The Chief Justice of the U.S. Supreme Court has appointed two new judges to the eleven-member Foreign Intelligence Surveillance Court, a spokesman for the Court said today.
Judge Thomas F. Hogan of the D.C. District Court and Judge Susan Webber Wright of the Eastern District of Arkansas were each appointed to seven-year terms on the Court, expiring May 18, 2016, said spokesman Sheldon Snook.
They replace Judge Robert C. Broomfield and Judge Colleen Kollar-Kotelly, whose terms on the FIS Court expired today. Judge John D. Bates, who was appointed to the Court in 2006, takes over from Judge Kollar-Kotelly as Presiding Judge of the Court.
The FIS Court reviews government applications for electronic surveillance and physical search of suspected foreign intelligence and terrorist targets under the Foreign Intelligence Surveillance Act of 1978. The current membership of the Foreign Intelligence Surveillance Court may be found here.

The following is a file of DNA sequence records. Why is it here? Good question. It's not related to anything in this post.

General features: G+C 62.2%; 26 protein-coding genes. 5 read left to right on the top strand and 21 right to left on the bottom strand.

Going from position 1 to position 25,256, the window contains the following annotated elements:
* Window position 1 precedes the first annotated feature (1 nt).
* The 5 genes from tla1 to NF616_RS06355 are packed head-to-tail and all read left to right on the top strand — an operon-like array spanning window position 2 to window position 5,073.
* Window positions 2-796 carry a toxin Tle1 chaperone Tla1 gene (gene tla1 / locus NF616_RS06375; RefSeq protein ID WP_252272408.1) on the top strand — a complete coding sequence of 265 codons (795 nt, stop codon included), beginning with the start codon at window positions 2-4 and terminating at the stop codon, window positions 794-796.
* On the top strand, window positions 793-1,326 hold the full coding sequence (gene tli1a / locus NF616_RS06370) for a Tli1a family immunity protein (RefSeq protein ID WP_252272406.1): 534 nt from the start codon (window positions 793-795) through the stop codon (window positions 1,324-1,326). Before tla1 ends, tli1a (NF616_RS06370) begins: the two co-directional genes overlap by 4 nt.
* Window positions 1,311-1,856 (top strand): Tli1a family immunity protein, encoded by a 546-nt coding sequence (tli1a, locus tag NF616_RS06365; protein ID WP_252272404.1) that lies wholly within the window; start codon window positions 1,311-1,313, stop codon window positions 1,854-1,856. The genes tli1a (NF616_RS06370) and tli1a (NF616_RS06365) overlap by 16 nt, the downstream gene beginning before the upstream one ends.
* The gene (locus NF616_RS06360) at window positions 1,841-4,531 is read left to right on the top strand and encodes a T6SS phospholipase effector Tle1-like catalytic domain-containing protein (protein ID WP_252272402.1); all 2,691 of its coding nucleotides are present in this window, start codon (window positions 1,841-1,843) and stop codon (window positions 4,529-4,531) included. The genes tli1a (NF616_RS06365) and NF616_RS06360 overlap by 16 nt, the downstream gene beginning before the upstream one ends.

To empower new voices to start their career in nuclear weapons studies, the Federation of American Scientists launched the New Voices on Nuclear Weapons Fellowship. Here’s what our inaugural cohort accomplished.
Common frameworks for evaluating proposals leave this utility function implicit, often evaluating aspects of risk, uncertainty, and potential value independently and qualitatively.
The FAS Nuclear Notebook is one of the most widely sourced reference materials worldwide for reliable information about the status of nuclear weapons and has been published in the Bulletin of the Atomic Scientists since 1987. The Nuclear Notebook is researched and written by the staff of the Federation of American Scientists’ Nuclear Information Project: Director Hans […]
According to the National Center for Education Statistics’ August 2023 pulse panel, 60% of public schools were utilizing a “community school” or “wraparound services model” at the start of this school year—up from 45% last year.